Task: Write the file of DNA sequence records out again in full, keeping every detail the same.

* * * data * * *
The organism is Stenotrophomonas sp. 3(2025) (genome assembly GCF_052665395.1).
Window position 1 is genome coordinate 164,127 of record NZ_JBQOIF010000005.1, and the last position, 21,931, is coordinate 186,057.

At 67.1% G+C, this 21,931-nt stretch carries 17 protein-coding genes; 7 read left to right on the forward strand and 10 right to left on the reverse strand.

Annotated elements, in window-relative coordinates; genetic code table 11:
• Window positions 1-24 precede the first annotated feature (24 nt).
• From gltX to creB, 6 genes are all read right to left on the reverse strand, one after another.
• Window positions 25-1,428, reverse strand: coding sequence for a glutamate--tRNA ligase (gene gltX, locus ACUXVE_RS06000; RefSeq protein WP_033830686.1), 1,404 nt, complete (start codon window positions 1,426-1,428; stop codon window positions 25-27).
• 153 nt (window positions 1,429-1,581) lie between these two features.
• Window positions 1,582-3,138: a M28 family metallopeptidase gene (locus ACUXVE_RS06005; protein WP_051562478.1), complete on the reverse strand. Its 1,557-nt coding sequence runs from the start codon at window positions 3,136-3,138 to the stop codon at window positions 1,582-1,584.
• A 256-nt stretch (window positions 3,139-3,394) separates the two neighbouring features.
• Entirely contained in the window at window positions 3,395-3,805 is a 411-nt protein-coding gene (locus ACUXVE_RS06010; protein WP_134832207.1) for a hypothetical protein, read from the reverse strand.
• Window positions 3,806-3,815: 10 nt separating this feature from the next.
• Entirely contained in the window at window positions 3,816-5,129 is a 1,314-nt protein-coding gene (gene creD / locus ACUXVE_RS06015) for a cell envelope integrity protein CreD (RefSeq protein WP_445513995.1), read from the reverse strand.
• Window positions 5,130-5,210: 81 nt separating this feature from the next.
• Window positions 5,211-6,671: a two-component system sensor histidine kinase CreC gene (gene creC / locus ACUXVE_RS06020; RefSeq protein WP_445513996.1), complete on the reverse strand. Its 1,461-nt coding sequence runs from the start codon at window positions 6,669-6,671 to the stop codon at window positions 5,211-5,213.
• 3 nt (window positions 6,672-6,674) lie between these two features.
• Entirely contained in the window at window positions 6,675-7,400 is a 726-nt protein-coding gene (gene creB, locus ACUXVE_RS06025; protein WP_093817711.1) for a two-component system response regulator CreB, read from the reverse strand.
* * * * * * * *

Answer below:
The organism is Stenotrophomonas sp. 3(2025) (genome assembly GCF_052665395.1).
Window position 1 is genome coordinate 164,127 of record NZ_JBQOIF010000005.1, and the last position, 21,931, is coordinate 186,057.

At 67.1% G+C, this 21,931-nt stretch carries 17 protein-coding genes; 7 read left to right on the forward strand and 10 right to left on the reverse strand.

Annotated elements, in window-relative coordinates; genetic code table 11:
• Window positions 1-24 precede the first annotated feature (24 nt).
• From gltX to creB, 6 genes are all read right to left on the reverse strand, one after another.
• Window positions 25-1,428, reverse strand: coding sequence for a glutamate--tRNA ligase (gene gltX, locus ACUXVE_RS06000; RefSeq protein WP_033830686.1), 1,404 nt, complete (start codon window positions 1,426-1,428; stop codon window positions 25-27).
• 153 nt (window positions 1,429-1,581) lie between these two features.
• Window positions 1,582-3,138: a M28 family metallopeptidase gene (locus ACUXVE_RS06005; protein WP_051562478.1), complete on the reverse strand. Its 1,557-nt coding sequence runs from the start codon at window positions 3,136-3,138 to the stop codon at window positions 1,582-1,584.
• A 256-nt stretch (window positions 3,139-3,394) separates the two neighbouring features.
• Entirely contained in the window at window positions 3,395-3,805 is a 411-nt protein-coding gene (locus ACUXVE_RS06010; protein WP_134832207.1) for a hypothetical protein, read from the reverse strand.
• Window positions 3,806-3,815: 10 nt separating this feature from the next.
• Entirely contained in the window at window positions 3,816-5,129 is a 1,314-nt protein-coding gene (gene creD / locus ACUXVE_RS06015) for a cell envelope integrity protein CreD (RefSeq protein WP_445513995.1), read from the reverse strand.
• Window positions 5,130-5,210: 81 nt separating this feature from the next.
• Window positions 5,211-6,671: a two-component system sensor histidine kinase CreC gene (gene creC / locus ACUXVE_RS06020; RefSeq protein WP_445513996.1), complete on the reverse strand. Its 1,461-nt coding sequence runs from the start codon at window positions 6,669-6,671 to the stop codon at window positions 5,211-5,213.
• 3 nt (window positions 6,672-6,674) lie between these two features.
• Entirely contained in the window at window positions 6,675-7,400 is a 726-nt protein-coding gene (gene creB, locus ACUXVE_RS06025; protein WP_093817711.1) for a two-component system response regulator CreB, read from the reverse strand.